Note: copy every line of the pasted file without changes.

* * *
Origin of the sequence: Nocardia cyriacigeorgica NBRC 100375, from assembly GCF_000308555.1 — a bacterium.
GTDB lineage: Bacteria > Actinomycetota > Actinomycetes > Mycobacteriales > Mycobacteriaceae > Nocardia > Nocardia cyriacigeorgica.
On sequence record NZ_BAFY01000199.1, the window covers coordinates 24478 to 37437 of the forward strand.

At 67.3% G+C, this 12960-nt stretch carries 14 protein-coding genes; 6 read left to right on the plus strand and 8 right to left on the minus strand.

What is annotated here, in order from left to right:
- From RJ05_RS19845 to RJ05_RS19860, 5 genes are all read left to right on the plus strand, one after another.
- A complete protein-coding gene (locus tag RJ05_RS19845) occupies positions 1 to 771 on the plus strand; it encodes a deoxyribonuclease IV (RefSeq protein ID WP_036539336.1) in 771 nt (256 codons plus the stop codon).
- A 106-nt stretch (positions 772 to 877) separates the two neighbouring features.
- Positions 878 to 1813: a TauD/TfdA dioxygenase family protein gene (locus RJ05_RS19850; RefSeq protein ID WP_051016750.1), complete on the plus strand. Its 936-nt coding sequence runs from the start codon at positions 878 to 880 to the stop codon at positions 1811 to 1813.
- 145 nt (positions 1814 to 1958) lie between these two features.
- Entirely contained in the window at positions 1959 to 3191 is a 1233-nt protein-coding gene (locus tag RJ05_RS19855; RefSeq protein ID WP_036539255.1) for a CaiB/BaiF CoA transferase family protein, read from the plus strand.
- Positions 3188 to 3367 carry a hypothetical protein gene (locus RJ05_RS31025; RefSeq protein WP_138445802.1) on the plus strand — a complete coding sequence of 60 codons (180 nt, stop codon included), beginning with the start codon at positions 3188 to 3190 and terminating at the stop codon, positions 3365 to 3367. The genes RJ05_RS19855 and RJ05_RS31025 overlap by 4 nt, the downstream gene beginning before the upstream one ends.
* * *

Origin of the sequence: Nocardia cyriacigeorgica NBRC 100375, from assembly GCF_000308555.1 — a bacterium.
GTDB lineage: Bacteria > Actinomycetota > Actinomycetes > Mycobacteriales > Mycobacteriaceae > Nocardia > Nocardia cyriacigeorgica.
On sequence record NZ_BAFY01000199.1, the window covers coordinates 24478 to 37437 of the forward strand.

At 67.3% G+C, this 12960-nt stretch carries 14 protein-coding genes; 6 read left to right on the plus strand and 8 right to left on the minus strand.

What is annotated here, in order from left to right:
- From RJ05_RS19845 to RJ05_RS19860, 5 genes are all read left to right on the plus strand, one after another.
- A complete protein-coding gene (locus tag RJ05_RS19845) occupies positions 1 to 771 on the plus strand; it encodes a deoxyribonuclease IV (RefSeq protein ID WP_036539336.1) in 771 nt (256 codons plus the stop codon).
- A 106-nt stretch (positions 772 to 877) separates the two neighbouring features.
- Positions 878 to 1813: a TauD/TfdA dioxygenase family protein gene (locus RJ05_RS19850; RefSeq protein ID WP_051016750.1), complete on the plus strand. Its 936-nt coding sequence runs from the start codon at positions 878 to 880 to the stop codon at positions 1811 to 1813.
- 145 nt (positions 1814 to 1958) lie between these two features.
- Entirely contained in the window at positions 1959 to 3191 is a 1233-nt protein-coding gene (locus tag RJ05_RS19855; RefSeq protein ID WP_036539255.1) for a CaiB/BaiF CoA transferase family protein, read from the plus strand.
- Positions 3188 to 3367 carry a hypothetical protein gene (locus RJ05_RS31025; RefSeq protein WP_138445802.1) on the plus strand — a complete coding sequence of 60 codons (180 nt, stop codon included), beginning with the start codon at positions 3188 to 3190 and terminating at the stop codon, positions 3365 to 3367. The genes RJ05_RS19855 and RJ05_RS31025 overlap by 4 nt, the downstream gene beginning before the upstream one ends.